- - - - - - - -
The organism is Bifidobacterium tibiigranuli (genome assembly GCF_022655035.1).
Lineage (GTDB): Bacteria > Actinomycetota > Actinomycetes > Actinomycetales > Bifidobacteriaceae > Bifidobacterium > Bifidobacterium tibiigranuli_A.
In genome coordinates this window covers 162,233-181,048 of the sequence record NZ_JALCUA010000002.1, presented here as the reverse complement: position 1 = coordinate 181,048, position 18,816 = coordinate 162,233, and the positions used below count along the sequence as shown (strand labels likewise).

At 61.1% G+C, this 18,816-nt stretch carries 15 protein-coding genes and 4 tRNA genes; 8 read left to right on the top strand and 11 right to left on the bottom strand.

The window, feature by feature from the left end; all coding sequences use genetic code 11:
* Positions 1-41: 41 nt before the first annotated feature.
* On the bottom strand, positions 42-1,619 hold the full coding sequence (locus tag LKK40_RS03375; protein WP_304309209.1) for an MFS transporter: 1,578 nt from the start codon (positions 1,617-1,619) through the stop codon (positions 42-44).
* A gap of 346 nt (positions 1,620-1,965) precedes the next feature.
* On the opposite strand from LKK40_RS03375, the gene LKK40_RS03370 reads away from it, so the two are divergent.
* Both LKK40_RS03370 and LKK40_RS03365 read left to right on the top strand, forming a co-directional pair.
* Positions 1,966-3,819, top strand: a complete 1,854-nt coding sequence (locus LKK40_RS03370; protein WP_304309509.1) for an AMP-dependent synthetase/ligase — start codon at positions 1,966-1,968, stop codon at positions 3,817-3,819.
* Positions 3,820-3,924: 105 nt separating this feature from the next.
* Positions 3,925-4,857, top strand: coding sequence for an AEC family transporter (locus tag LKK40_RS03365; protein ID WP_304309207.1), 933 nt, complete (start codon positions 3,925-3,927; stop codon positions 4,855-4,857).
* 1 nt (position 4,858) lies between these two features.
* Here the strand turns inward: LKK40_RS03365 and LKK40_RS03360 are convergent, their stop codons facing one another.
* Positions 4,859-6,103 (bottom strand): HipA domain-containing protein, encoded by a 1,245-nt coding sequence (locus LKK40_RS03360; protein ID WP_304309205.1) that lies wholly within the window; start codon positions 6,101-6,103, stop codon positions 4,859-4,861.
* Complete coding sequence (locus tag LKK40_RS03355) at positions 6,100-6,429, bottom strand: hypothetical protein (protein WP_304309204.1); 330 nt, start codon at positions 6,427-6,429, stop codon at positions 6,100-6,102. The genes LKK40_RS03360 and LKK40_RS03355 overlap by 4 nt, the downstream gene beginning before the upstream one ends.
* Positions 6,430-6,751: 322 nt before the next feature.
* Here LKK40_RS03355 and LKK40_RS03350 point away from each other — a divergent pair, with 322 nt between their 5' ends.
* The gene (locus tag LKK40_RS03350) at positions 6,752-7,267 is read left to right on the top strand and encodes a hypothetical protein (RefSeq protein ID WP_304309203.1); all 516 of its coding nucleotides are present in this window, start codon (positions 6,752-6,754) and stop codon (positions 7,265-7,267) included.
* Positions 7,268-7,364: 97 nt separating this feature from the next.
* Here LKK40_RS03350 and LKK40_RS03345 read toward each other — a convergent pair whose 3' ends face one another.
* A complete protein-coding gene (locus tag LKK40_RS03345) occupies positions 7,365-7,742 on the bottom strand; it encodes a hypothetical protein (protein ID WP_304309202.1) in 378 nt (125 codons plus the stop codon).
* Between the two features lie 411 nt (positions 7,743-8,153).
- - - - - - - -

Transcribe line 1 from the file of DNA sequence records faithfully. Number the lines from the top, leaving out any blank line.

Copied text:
The organism is Bifidobacterium tibiigranuli (genome assembly GCF_022655035.1).